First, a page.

Much of what is so terribly wrong about the U.S. incursion in Iraq has been on display in the last seven days, a misbegotten war writ small.Someone actually stood up on the floor of Congress and said, "Is it al-Qaida, or is it America?". This actually happened.
— On Friday night, three young U.S. soldiers -- a Latino kid and two small-town white kids -- were left to guard a vehicle checkpoint on a canal bridge in the heart of the Sunni-dominated "triangle of death" south of Baghdad. Seven masked insurgents surrounded them, killed one and took the other two captive. Eight thousand troops spent the weekend searching for them. Their mutilated and decapitated bodies were found Monday.
— Friday was the same day the House voted to approve a non-binding resolution expressing "solidarity" with the troops fighting the war on terror. Ignoring reality, the Republican-sponsored resolution linked the war in Iraq with the attacks of 9/11. The breathtaking stupidity of the resolution was best captured by Rep. Charlie Norwood, R-Ga.: "It is time to stand up and vote. Is it al-Qaida, or is it America?"
— Not to be outdone, the Senate Friday briefly toyed with an amendment calling for U.S. troops to withdraw from Iraq by the end of the year. Democrats promised to get back to the amendment this week, once their political backsides are properly covered. Republicans, sneering at what they call the "cut and run" amendment, promised to defeat it.
— Monday, the same day that the bodies of the two kidnapped soldiers were found, Vice President Dick Cheney was asked at the National Press Club whether he still believed his remarks from a year ago that the Iraq insurgency was in "its last throes."
Mr. Cheney, ignoring the inconvenient facts that 835 U.S. troops have died in Iraq since he made his "last throes" remark; and more than 6,000 others have been wounded; and nearly 3,000 Iraqi soldiers and police officers have been killed; and nearly 15,000 Iraqi civilians have been killed, answered, "I do."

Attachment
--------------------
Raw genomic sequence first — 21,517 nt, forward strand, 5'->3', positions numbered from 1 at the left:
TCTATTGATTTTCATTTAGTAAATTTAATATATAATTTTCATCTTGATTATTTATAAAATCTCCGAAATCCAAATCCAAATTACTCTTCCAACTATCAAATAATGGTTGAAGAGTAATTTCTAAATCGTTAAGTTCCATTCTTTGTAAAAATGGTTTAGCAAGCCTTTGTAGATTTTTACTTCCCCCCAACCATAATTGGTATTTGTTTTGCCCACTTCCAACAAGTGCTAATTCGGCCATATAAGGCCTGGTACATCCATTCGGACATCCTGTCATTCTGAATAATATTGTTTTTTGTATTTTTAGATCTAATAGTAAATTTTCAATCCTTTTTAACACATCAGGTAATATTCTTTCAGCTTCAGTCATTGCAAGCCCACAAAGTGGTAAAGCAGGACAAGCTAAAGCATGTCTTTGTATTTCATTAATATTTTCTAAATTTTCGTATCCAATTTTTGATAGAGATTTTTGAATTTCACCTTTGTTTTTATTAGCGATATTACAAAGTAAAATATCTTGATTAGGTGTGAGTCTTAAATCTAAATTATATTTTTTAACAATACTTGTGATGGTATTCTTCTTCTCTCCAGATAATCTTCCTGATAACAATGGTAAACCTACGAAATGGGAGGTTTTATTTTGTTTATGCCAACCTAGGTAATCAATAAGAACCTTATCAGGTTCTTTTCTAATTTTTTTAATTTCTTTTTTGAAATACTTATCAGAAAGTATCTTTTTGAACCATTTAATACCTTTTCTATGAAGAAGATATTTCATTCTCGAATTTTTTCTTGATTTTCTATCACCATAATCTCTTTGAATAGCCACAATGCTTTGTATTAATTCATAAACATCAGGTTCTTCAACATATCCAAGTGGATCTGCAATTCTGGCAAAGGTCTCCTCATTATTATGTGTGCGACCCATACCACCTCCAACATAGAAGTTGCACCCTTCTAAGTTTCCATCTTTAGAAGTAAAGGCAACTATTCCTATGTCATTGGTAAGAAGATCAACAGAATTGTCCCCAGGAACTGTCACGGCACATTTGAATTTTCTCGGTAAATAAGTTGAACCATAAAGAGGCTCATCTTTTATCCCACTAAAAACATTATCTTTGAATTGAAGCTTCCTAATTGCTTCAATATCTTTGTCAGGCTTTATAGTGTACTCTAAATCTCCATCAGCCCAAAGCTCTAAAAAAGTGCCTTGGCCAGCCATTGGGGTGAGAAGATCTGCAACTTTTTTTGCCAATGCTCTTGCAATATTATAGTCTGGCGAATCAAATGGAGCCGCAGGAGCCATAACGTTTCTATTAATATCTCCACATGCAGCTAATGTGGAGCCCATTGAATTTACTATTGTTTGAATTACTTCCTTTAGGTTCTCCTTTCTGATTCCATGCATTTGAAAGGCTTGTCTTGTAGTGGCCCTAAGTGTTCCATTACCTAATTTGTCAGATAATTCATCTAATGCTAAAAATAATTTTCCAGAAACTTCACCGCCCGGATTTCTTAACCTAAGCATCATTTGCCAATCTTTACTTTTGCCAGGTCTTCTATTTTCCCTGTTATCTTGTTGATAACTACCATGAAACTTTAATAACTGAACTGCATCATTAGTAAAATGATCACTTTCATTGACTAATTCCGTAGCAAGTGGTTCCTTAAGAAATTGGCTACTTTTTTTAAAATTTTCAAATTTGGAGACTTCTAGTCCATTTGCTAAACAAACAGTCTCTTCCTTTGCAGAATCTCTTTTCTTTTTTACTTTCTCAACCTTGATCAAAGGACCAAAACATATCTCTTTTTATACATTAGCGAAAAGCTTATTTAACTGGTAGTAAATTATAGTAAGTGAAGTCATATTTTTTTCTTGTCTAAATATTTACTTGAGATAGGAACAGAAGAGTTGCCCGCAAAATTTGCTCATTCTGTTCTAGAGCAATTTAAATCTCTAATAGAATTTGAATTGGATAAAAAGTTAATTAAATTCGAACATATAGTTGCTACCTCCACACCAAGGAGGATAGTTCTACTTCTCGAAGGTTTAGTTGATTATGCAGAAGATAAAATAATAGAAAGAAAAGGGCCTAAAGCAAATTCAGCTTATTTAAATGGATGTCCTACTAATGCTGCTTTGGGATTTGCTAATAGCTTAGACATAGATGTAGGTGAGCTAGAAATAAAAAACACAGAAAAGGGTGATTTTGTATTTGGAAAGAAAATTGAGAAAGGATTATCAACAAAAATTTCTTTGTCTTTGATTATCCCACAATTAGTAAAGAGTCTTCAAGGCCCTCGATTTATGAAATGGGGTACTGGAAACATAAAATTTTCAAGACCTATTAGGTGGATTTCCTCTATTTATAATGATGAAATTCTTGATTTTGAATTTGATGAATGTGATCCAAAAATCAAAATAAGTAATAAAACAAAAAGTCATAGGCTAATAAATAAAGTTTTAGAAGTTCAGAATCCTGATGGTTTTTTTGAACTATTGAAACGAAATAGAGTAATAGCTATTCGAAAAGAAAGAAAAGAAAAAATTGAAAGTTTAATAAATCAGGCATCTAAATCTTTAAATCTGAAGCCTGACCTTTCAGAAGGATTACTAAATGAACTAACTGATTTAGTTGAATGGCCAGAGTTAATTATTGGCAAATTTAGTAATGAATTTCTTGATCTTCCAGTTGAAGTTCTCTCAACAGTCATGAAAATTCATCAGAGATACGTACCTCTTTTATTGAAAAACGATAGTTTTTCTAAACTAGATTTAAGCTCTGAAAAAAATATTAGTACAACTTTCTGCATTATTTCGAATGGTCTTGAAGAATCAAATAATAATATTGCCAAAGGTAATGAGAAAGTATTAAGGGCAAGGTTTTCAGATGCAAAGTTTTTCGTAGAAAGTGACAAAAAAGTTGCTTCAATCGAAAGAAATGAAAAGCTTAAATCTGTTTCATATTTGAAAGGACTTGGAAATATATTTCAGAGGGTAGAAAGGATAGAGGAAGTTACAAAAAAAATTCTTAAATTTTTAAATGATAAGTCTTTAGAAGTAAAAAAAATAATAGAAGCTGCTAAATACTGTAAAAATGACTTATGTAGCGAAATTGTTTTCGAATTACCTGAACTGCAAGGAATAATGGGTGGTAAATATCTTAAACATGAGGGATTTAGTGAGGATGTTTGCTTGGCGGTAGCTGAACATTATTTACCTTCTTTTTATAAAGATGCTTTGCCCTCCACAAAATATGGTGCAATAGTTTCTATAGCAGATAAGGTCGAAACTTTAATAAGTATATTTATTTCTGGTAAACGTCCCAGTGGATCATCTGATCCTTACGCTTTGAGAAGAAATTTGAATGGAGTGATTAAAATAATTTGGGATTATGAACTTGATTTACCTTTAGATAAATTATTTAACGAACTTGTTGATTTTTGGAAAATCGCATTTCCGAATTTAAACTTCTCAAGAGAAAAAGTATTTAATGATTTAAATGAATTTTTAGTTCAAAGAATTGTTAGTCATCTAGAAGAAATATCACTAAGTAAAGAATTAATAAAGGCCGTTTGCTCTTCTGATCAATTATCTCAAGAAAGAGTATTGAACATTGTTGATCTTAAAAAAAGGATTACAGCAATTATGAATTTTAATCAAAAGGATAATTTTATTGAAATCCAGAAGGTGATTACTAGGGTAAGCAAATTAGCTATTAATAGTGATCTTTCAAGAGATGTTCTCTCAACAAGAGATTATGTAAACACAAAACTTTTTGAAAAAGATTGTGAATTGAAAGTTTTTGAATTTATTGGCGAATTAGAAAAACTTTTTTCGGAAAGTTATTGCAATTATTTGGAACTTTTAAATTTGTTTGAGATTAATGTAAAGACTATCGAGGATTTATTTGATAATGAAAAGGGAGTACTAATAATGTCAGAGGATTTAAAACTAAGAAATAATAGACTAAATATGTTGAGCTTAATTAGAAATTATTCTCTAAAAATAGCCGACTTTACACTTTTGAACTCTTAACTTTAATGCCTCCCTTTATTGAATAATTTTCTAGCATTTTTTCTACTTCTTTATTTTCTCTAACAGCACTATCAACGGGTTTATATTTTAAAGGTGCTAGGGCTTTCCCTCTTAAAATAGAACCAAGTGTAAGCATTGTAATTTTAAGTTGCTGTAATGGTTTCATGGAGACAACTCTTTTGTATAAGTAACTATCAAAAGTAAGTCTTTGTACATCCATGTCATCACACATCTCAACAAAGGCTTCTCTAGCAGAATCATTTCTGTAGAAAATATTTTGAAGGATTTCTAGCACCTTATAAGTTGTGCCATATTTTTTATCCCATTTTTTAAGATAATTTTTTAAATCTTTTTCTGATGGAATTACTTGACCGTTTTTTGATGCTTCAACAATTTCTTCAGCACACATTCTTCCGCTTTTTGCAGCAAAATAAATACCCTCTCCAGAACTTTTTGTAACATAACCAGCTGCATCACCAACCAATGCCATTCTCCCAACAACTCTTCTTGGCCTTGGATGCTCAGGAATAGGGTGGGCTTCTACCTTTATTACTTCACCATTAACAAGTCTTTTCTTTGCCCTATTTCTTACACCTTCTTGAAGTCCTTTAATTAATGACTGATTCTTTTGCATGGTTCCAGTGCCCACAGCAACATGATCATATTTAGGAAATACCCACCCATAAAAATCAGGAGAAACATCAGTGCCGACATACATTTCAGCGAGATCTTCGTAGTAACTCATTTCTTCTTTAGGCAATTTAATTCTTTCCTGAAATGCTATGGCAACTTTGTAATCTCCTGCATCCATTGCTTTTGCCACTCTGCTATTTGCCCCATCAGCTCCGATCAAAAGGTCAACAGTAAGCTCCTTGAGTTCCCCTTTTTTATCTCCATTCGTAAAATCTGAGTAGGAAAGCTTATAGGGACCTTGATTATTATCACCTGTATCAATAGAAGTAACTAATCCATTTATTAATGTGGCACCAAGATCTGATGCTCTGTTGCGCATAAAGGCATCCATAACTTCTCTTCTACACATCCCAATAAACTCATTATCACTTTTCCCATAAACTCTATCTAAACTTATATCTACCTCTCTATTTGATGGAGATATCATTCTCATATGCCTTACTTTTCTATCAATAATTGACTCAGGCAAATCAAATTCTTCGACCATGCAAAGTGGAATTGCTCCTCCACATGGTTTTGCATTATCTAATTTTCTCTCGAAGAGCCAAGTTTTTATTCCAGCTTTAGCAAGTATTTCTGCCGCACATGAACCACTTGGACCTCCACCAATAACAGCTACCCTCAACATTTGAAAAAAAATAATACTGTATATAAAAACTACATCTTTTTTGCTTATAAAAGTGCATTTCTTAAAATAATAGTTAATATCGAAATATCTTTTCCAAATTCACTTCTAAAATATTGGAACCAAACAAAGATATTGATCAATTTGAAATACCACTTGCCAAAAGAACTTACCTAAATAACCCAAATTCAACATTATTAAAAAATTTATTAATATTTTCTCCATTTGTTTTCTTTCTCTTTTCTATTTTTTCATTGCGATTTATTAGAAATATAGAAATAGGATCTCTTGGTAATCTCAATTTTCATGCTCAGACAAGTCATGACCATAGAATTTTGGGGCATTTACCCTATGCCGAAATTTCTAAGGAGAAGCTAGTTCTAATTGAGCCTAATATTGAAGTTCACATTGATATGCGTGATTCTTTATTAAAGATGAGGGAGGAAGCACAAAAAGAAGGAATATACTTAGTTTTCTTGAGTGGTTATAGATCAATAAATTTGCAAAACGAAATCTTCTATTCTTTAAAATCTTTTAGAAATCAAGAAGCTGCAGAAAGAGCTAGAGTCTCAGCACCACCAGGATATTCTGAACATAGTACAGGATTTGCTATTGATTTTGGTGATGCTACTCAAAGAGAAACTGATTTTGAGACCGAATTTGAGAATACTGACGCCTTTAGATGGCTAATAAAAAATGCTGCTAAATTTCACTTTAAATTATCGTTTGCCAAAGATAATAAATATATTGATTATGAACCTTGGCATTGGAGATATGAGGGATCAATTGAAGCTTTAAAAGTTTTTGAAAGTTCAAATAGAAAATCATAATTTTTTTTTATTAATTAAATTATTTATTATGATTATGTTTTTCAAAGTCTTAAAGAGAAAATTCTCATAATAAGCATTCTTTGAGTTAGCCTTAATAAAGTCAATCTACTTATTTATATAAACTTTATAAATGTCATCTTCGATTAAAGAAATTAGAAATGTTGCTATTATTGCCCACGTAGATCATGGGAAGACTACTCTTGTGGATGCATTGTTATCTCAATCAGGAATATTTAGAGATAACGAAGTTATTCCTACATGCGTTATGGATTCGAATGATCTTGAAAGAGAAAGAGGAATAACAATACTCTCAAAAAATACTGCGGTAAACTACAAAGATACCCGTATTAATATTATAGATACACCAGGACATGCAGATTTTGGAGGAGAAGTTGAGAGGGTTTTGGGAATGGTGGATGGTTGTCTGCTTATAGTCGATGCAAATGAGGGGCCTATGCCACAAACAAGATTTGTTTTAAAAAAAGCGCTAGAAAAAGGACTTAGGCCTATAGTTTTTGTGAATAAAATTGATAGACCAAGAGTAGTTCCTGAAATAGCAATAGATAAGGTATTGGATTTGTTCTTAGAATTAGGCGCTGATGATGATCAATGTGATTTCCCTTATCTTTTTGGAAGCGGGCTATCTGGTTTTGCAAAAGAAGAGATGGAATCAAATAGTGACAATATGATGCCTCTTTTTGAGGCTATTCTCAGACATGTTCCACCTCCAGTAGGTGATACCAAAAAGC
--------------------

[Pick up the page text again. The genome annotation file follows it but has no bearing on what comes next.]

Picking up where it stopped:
Say "I do" to the family of Khamis al-Obeidi, one of Saddam Hussein's defense lawyers. Mr. Obeidi was kidnapped and killed Wednesday morning by men posing as police officers. He was the third member of Mr. Hussein's defense team to be killed. How is an Iraqi government so incompetent that it can't protect someone so vulnerable ever going to stand on its own?
Say "I do" to the families of Spec. David Babineau of Springfield, Mass., Pfc. Thomas Tucker of Madras, Ore., and Pfc. Kristian Menchaca of Houston. For all the "solidarity" that the House expressed, they were hung out to dry at their checkpoint Friday night. Spec. Babineau was killed in the attack, his comrades kidnapped and brutalized.
The war is being fought by kids like these, kids with high school diplomas or GEDs, taking risks for a better future. There were never enough of them to do the job they wound up doing or enough armor to protect them. The risks they have faced and still face have been grossly underestimated by President George W. Bush and his cadre of ideological zealots.
Last Wednesday, a few hours after returning from his surprise photo-op in Baghdad's Green Zone, Mr. Bush appeared in the White House Rose Garden to tell the American people that while he'd been impressed with the new Iraqi government, "The challenges that remain are serious and they will require more sacrifice and patience."
More sacrifice? Unless you or a loved one are in the military, this war hasn't cost you anything, except maybe a couple of bucks for a "support the troops" car magnet. The trillion-dollar cost of the war will be handed to our children and grandchildren, the worst of it paid in blood by kids like David Babineau, Kristian Menchaca and Thomas Tucker.
You know, I don't read a lot of US news anymore (though still probably more than many Americans). Every time I do, I find some bit of lunacy like this, and a tremendous feeling of relief washes over me.